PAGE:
7 On God rests my salvation and my glory;
my mighty rock, my refuge is God.
8 Trust in him at all times, O people;
pour out your heart before him;
God is a refuge for us.
9 Common people are a mere puff of air
and important people are a lie.
Weighed together on a scale,
they amount to less than a breath.
10 Put no trust in extortion;
set no vain hopes on robbery;
if riches increase, set not your heart on them.
11 Once God has spoken;
twice have I heard this:
that power belongs to God,
12 and that to you, O Lord, belongs steadfast love.
For you will render to a man
according to his work.

Yes, there definitely are important people here on earth. It’s playing games to think that all people here on earth are the same. The children of human parents just are not! Among one another, they are very unequal. At the same time, everyone has to agree that the distinctions among them are so endlessly varied that any attempt to classify them is really quite lame. Yet, the people in the world around us noticeably fall into either an immeasurable mix of common ones or a small class of important ones.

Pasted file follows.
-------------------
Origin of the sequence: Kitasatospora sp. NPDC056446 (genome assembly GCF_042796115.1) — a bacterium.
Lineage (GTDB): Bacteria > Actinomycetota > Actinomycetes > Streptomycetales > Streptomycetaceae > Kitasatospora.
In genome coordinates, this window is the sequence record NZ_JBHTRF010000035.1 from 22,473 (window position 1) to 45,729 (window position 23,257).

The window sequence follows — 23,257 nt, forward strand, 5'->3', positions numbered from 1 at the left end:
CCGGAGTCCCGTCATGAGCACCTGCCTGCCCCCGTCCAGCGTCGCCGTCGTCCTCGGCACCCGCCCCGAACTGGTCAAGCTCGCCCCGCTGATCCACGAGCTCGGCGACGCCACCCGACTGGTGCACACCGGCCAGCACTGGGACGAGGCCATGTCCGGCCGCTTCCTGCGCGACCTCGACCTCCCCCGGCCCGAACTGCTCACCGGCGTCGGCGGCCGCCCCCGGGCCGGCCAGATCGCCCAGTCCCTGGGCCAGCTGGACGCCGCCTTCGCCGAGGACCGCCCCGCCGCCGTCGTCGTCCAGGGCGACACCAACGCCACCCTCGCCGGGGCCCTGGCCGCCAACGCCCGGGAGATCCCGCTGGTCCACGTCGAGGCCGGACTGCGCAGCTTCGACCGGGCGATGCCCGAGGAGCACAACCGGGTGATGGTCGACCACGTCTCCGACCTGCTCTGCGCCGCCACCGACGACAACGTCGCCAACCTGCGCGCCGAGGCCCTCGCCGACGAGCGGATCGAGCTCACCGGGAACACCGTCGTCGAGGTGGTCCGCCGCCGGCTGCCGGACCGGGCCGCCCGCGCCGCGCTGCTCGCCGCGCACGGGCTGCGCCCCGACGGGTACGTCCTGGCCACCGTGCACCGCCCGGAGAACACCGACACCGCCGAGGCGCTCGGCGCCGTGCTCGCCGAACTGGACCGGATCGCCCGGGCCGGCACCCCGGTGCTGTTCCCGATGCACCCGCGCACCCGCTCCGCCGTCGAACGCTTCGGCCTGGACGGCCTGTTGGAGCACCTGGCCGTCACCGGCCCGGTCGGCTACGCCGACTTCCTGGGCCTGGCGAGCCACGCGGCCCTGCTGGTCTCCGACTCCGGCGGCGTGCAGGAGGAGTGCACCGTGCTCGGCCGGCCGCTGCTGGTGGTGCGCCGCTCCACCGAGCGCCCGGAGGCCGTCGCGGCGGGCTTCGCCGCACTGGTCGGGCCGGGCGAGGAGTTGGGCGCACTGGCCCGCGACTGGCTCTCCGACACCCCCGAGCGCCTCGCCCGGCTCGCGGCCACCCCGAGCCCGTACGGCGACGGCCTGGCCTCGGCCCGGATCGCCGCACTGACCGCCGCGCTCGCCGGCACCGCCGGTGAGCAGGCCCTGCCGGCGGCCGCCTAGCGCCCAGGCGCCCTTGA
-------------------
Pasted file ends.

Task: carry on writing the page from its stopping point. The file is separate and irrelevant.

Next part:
They are regarded as common or important according to the standards of measurement that have always been applied and are still used. Common people have very little wealth, but important people have a great deal. Common ones have very little power, while important ones have a lot of it. Commoners have limited intellectual capacities, but prominent folks possess a great deal of thinking ability. Little people hardly matter in society, while big shots control it. Energy and willpower are in short supply among common people, but important people have them in epic proportions. Dependence is the norm for one, dominance for the other. Here a countless mass of the weak and vulnerable look at the limited number of important people in awe and amazement. They in return are scarcely inclined to even notice the ones to whom little has been given. The important and the common people represent the undeniable, enduring distinction that cuts through and divides all facets of human life.